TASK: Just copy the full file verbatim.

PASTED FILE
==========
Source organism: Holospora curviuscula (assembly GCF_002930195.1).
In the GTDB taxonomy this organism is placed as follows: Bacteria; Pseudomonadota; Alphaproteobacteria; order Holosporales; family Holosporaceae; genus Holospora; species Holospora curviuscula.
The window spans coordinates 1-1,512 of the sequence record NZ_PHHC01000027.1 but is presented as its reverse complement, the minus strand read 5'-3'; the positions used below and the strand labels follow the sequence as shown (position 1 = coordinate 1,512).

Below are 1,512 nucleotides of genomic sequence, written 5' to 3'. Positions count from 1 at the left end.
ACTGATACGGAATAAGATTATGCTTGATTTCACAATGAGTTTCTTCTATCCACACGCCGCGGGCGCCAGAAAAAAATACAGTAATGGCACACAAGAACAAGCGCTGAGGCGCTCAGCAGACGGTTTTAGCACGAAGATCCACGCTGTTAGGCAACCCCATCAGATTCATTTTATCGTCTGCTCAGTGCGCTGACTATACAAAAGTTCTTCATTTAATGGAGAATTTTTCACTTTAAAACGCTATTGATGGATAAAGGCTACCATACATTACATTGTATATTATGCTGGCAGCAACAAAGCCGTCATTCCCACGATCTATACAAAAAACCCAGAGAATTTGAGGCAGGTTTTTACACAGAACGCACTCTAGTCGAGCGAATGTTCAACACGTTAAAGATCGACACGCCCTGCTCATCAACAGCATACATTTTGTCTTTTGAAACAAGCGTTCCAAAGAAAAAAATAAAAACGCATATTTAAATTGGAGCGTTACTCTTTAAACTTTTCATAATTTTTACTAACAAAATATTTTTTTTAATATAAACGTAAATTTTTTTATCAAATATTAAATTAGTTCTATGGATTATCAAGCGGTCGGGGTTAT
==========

Source organism: Holospora curviuscula (assembly GCF_002930195.1).
In the GTDB taxonomy this organism is placed as follows: Bacteria; Pseudomonadota; Alphaproteobacteria; order Holosporales; family Holosporaceae; genus Holospora; species Holospora curviuscula.
The window spans coordinates 1-1,512 of the sequence record NZ_PHHC01000027.1 but is presented as its reverse complement, the minus strand read 5'-3'; the positions used below and the strand labels follow the sequence as shown (position 1 = coordinate 1,512).

Below are 1,512 nucleotides of genomic sequence, written 5' to 3'. Positions count from 1 at the left end.
ACTGATACGGAATAAGATTATGCTTGATTTCACAATGAGTTTCTTCTATCCACACGCCGCGGGCGCCAGAAAAAAATACAGTAATGGCACACAAGAACAAGCGCTGAGGCGCTCAGCAGACGGTTTTAGCACGAAGATCCACGCTGTTAGGCAACCCCATCAGATTCATTTTATCGTCTGCTCAGTGCGCTGACTATACAAAAGTTCTTCATTTAATGGAGAATTTTTCACTTTAAAACGCTATTGATGGATAAAGGCTACCATACATTACATTGTATATTATGCTGGCAGCAACAAAGCCGTCATTCCCACGATCTATACAAAAAACCCAGAGAATTTGAGGCAGGTTTTTACACAGAACGCACTCTAGTCGAGCGAATGTTCAACACGTTAAAGATCGACACGCCCTGCTCATCAACAGCATACATTTTGTCTTTTGAAACAAGCGTTCCAAAGAAAAAAATAAAAACGCATATTTAAATTGGAGCGTTACTCTTTAAACTTTTCATAATTTTTACTAACAAAATATTTTTTTTAATATAAACGTAAATTTTTTTATCAAATATTAAATTAGTTCTATGGATTATCAAGCGGTCGGGGTTAT